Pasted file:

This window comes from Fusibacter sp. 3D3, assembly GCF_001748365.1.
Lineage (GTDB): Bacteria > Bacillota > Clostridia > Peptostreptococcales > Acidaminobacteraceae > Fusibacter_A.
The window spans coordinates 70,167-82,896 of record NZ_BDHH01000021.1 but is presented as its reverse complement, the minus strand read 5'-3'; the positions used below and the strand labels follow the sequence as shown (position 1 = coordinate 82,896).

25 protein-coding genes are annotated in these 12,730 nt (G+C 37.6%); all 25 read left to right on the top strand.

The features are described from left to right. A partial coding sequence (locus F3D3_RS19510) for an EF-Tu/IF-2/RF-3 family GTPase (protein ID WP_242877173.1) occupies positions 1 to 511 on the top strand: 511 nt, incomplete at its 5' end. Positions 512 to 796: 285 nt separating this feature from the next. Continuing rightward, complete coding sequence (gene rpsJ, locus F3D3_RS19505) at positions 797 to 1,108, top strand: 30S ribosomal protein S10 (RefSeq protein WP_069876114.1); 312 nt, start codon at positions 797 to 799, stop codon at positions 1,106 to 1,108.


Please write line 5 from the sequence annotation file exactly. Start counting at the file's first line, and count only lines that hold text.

The features are described from left to right. A partial coding sequence (locus F3D3_RS19510) for an EF-Tu/IF-2/RF-3 family GTPase (protein ID WP_242877173.1) occupies positions 1 to 511 on the top strand: 511 nt, incomplete at its 5' end. Positions 512 to 796: 285 nt separating this feature from the next. Continuing rightward, complete coding sequence (gene rpsJ, locus F3D3_RS19505) at positions 797 to 1,108, top strand: 30S ribosomal protein S10 (RefSeq protein WP_069876114.1); 312 nt, start codon at positions 797 to 799, stop codon at positions 1,106 to 1,108.